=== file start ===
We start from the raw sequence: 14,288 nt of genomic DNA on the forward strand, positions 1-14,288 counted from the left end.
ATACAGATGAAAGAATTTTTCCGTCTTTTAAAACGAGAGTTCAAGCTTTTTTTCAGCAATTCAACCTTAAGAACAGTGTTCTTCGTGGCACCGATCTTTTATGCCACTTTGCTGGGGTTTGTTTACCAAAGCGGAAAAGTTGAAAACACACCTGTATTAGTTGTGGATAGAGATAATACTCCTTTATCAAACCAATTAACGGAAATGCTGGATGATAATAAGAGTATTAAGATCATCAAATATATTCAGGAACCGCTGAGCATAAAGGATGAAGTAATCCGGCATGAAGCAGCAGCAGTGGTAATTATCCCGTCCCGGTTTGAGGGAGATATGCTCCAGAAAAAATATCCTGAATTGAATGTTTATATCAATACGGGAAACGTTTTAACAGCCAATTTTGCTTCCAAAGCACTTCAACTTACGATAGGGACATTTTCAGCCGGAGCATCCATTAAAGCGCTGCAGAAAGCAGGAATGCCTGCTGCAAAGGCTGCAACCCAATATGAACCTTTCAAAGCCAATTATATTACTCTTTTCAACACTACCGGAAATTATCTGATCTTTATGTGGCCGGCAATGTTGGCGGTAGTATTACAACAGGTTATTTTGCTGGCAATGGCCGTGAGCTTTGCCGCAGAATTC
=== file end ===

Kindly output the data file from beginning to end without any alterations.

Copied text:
We start from the raw sequence: 14,288 nt of genomic DNA on the forward strand, positions 1-14,288 counted from the left end.
ATACAGATGAAAGAATTTTTCCGTCTTTTAAAACGAGAGTTCAAGCTTTTTTTCAGCAATTCAACCTTAAGAACAGTGTTCTTCGTGGCACCGATCTTTTATGCCACTTTGCTGGGGTTTGTTTACCAAAGCGGAAAAGTTGAAAACACACCTGTATTAGTTGTGGATAGAGATAATACTCCTTTATCAAACCAATTAACGGAAATGCTGGATGATAATAAGAGTATTAAGATCATCAAATATATTCAGGAACCGCTGAGCATAAAGGATGAAGTAATCCGGCATGAAGCAGCAGCAGTGGTAATTATCCCGTCCCGGTTTGAGGGAGATATGCTCCAGAAAAAATATCCTGAATTGAATGTTTATATCAATACGGGAAACGTTTTAACAGCCAATTTTGCTTCCAAAGCACTTCAACTTACGATAGGGACATTTTCAGCCGGAGCATCCATTAAAGCGCTGCAGAAAGCAGGAATGCCTGCTGCAAAGGCTGCAACCCAATATGAACCTTTCAAAGCCAATTATATTACTCTTTTCAACACTACCGGAAATTATCTGATCTTTATGTGGCCGGCAATGTTGGCGGTAGTATTACAACAGGTTATTTTGCTGGCAATGGCCGTGAGCTTTGCCGCAGAATTC